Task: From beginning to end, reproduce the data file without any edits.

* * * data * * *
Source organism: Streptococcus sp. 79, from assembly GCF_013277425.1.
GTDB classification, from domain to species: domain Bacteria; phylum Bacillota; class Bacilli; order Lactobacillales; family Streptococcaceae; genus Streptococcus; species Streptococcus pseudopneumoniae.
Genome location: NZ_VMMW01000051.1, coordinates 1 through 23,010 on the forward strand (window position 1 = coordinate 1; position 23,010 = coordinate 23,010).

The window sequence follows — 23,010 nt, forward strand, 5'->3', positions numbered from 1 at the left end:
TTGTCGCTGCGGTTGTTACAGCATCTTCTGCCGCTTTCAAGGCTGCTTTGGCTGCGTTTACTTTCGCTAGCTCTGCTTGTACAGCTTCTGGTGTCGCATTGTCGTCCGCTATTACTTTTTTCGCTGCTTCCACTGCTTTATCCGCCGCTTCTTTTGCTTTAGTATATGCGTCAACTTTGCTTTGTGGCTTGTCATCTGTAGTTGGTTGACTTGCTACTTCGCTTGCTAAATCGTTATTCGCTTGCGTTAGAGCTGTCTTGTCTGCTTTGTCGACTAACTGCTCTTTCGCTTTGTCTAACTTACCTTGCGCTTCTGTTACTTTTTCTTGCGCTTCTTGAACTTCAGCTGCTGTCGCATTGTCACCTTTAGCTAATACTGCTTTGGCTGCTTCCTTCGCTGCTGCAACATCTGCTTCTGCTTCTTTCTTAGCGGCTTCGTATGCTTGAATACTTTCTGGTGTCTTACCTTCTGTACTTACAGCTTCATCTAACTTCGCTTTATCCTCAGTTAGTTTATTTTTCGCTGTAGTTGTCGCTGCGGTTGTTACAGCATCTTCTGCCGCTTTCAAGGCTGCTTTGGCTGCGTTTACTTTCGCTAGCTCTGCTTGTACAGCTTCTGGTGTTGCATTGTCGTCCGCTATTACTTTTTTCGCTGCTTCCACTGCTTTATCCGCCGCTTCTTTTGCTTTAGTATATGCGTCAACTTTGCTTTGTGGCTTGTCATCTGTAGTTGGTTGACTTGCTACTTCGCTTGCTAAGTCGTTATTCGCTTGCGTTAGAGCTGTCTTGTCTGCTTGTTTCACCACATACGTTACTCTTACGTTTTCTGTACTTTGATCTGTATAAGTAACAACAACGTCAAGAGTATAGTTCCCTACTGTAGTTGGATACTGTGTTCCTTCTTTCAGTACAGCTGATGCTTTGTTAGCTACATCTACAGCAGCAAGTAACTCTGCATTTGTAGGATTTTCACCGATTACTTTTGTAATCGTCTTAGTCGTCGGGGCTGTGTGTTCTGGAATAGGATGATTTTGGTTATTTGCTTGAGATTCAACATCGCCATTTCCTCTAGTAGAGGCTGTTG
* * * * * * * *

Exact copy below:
Source organism: Streptococcus sp. 79, from assembly GCF_013277425.1.
GTDB classification, from domain to species: domain Bacteria; phylum Bacillota; class Bacilli; order Lactobacillales; family Streptococcaceae; genus Streptococcus; species Streptococcus pseudopneumoniae.
Genome location: NZ_VMMW01000051.1, coordinates 1 through 23,010 on the forward strand (window position 1 = coordinate 1; position 23,010 = coordinate 23,010).

The window sequence follows — 23,010 nt, forward strand, 5'->3', positions numbered from 1 at the left end:
TTGTCGCTGCGGTTGTTACAGCATCTTCTGCCGCTTTCAAGGCTGCTTTGGCTGCGTTTACTTTCGCTAGCTCTGCTTGTACAGCTTCTGGTGTCGCATTGTCGTCCGCTATTACTTTTTTCGCTGCTTCCACTGCTTTATCCGCCGCTTCTTTTGCTTTAGTATATGCGTCAACTTTGCTTTGTGGCTTGTCATCTGTAGTTGGTTGACTTGCTACTTCGCTTGCTAAATCGTTATTCGCTTGCGTTAGAGCTGTCTTGTCTGCTTTGTCGACTAACTGCTCTTTCGCTTTGTCTAACTTACCTTGCGCTTCTGTTACTTTTTCTTGCGCTTCTTGAACTTCAGCTGCTGTCGCATTGTCACCTTTAGCTAATACTGCTTTGGCTGCTTCCTTCGCTGCTGCAACATCTGCTTCTGCTTCTTTCTTAGCGGCTTCGTATGCTTGAATACTTTCTGGTGTCTTACCTTCTGTACTTACAGCTTCATCTAACTTCGCTTTATCCTCAGTTAGTTTATTTTTCGCTGTAGTTGTCGCTGCGGTTGTTACAGCATCTTCTGCCGCTTTCAAGGCTGCTTTGGCTGCGTTTACTTTCGCTAGCTCTGCTTGTACAGCTTCTGGTGTTGCATTGTCGTCCGCTATTACTTTTTTCGCTGCTTCCACTGCTTTATCCGCCGCTTCTTTTGCTTTAGTATATGCGTCAACTTTGCTTTGTGGCTTGTCATCTGTAGTTGGTTGACTTGCTACTTCGCTTGCTAAGTCGTTATTCGCTTGCGTTAGAGCTGTCTTGTCTGCTTGTTTCACCACATACGTTACTCTTACGTTTTCTGTACTTTGATCTGTATAAGTAACAACAACGTCAAGAGTATAGTTCCCTACTGTAGTTGGATACTGTGTTCCTTCTTTCAGTACAGCTGATGCTTTGTTAGCTACATCTACAGCAGCAAGTAACTCTGCATTTGTAGGATTTTCACCGATTACTTTTGTAATCGTCTTAGTCGTCGGGGCTGTGTGTTCTGGAATAGGATGATTTTGGTTATTTGCTTGAGATTCAACATCGCCATTTCCTCTAGTAGAGGCTGTTG